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I have this JavaScript code:

var textareas = document.getElementsByTagName('textarea');
var content = textareas[0].value;
var reg = new RegExp(/^.*[[]#.+#[]].*$/mgi);
var res = content.match(reg); // always null 

The content var contains a long multiline string that contains patterns like [#some text goes here#]. I tested the regex with some online testing tools and it works against the string. Using the regex in JavaScript fails though - any idea why?


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You're using ^ and $ along with the m modifier. So does this mean that you only want to match when the [#some text goes here#] is the only thing on the line? –  squint Feb 7 '12 at 15:47

3 Answers 3

up vote 4 down vote accepted

How about this?

var content = 'foo\nhead [#some text goes here#] tail\nbar';
var reg = new RegExp(/\[#.+#\]/mgi);
var res = content.match(reg);

On execution, res contains the string '[#some text goes here#]'.

Note that I have escaped [ and ]. If they are not escaped, anything enclosed within them forms a character class.

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Nope, I tried ... –  EOB Feb 7 '12 at 15:41
What did you try? This seems to work for me. –  Ben Alpert Feb 7 '12 at 15:43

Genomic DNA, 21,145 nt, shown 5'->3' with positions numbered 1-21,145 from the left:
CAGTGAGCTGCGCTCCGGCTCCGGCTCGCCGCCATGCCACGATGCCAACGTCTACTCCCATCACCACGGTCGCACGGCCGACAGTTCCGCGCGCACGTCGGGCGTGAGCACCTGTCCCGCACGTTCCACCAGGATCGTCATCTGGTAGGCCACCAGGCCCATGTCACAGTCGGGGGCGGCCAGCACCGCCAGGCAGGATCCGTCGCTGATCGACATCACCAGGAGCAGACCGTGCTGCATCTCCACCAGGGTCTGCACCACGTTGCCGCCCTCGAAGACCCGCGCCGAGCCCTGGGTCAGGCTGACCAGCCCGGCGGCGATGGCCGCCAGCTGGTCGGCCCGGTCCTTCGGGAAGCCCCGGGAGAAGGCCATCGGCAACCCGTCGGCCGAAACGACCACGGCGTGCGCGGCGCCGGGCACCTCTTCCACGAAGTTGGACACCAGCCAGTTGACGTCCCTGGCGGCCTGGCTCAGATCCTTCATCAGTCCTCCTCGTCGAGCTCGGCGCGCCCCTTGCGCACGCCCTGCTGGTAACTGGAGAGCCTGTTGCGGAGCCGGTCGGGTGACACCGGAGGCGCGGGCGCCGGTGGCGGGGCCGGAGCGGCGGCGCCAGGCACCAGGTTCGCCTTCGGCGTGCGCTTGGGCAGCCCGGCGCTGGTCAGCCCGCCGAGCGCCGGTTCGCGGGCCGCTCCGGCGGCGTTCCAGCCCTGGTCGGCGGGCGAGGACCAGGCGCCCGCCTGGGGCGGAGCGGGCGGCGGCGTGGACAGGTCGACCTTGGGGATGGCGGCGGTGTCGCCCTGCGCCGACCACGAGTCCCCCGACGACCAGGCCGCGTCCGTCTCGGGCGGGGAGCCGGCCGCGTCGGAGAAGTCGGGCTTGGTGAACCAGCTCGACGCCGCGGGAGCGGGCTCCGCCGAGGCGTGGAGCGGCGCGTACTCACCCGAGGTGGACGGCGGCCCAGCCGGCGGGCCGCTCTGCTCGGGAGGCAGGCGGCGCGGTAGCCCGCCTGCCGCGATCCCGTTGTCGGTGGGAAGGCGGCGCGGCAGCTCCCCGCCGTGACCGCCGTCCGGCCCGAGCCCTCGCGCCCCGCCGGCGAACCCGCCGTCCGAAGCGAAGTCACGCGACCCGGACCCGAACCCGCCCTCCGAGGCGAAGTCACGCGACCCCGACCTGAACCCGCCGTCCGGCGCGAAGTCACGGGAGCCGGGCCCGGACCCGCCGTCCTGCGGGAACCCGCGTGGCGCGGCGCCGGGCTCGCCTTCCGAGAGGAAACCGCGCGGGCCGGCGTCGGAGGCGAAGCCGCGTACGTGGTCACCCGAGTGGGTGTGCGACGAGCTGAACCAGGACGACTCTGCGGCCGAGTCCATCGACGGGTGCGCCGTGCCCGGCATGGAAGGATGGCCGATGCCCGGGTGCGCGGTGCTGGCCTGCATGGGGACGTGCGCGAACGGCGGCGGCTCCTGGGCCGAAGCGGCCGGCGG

@EOB: If it doesn't work for you, then you havent' properly described the result you want. –  squint Feb 7 '12 at 15:44
Aha, now it works! Dont know what the problem was ... I had the same just with [[] instead of \[ ... propably some tiny mistake somewhere, anyway, it works now, thanks! –  EOB Feb 7 '12 at 15:46

You used [[] to escape [, which is fine, but you can't use []] to escape ] because it the first ] ends the character class in the regex. This works fine:


In the case that you only want the single block and not the entire line, use:

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[[] is the same as \[, isnt it? –  EOB Feb 7 '12 at 15:41
Sorry, you're right about that. Updated my answer. –  Ben Alpert Feb 7 '12 at 15:43

This should capture the text between hashes (e.g., "some text here"):

var reg = /[^\[]*\[#([^\#]+)#\]/gims
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